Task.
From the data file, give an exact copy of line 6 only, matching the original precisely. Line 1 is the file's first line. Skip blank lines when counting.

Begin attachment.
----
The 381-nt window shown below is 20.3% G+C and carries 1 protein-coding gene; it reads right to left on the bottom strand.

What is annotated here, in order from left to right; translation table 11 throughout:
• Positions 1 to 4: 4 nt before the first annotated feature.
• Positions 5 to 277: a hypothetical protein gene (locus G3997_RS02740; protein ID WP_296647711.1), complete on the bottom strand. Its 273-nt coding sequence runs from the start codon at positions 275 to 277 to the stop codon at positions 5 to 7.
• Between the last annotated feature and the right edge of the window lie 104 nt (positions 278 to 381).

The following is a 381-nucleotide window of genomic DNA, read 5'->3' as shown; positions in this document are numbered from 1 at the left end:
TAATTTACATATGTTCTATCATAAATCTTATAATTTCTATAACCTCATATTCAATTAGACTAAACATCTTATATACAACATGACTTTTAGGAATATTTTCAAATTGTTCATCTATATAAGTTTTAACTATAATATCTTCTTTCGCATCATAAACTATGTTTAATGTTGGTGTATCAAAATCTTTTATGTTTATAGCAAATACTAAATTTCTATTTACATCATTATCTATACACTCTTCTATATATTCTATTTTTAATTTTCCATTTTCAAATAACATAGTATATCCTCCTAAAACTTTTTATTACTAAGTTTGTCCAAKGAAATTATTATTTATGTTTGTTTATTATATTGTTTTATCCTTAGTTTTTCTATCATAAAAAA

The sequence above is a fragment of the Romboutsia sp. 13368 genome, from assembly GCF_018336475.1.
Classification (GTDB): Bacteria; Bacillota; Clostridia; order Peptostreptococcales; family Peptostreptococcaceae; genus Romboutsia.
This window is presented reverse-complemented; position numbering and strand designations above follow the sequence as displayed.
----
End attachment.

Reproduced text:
The following is a 381-nucleotide window of genomic DNA, read 5'->3' as shown; positions in this document are numbered from 1 at the left end: